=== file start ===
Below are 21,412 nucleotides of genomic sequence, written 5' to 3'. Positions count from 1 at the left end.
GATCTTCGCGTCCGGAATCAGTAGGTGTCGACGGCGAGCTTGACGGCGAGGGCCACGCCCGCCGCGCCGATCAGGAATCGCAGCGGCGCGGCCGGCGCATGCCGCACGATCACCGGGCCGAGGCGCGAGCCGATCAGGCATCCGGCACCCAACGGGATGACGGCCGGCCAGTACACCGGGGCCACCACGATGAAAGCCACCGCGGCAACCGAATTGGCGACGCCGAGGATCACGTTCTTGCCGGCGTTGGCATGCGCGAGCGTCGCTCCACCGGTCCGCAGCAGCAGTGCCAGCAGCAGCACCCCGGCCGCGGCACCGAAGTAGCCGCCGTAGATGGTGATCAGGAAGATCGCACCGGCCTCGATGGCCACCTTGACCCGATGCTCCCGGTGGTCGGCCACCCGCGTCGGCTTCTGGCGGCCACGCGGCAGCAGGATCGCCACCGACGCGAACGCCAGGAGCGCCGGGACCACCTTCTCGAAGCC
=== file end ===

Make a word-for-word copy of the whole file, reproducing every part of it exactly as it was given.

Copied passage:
Below are 21,412 nucleotides of genomic sequence, written 5' to 3'. Positions count from 1 at the left end.
GATCTTCGCGTCCGGAATCAGTAGGTGTCGACGGCGAGCTTGACGGCGAGGGCCACGCCCGCCGCGCCGATCAGGAATCGCAGCGGCGCGGCCGGCGCATGCCGCACGATCACCGGGCCGAGGCGCGAGCCGATCAGGCATCCGGCACCCAACGGGATGACGGCCGGCCAGTACACCGGGGCCACCACGATGAAAGCCACCGCGGCAACCGAATTGGCGACGCCGAGGATCACGTTCTTGCCGGCGTTGGCATGCGCGAGCGTCGCTCCACCGGTCCGCAGCAGCAGTGCCAGCAGCAGCACCCCGGCCGCGGCACCGAAGTAGCCGCCGTAGATGGTGATCAGGAAGATCGCACCGGCCTCGATGGCCACCTTGACCCGATGCTCCCGGTGGTCGGCCACCCGCGTCGGCTTCTGGCGGCCACGCGGCAGCAGGATCGCCACCGACGCGAACGCCAGGAGCGCCGGGACCACCTTCTCGAAGCC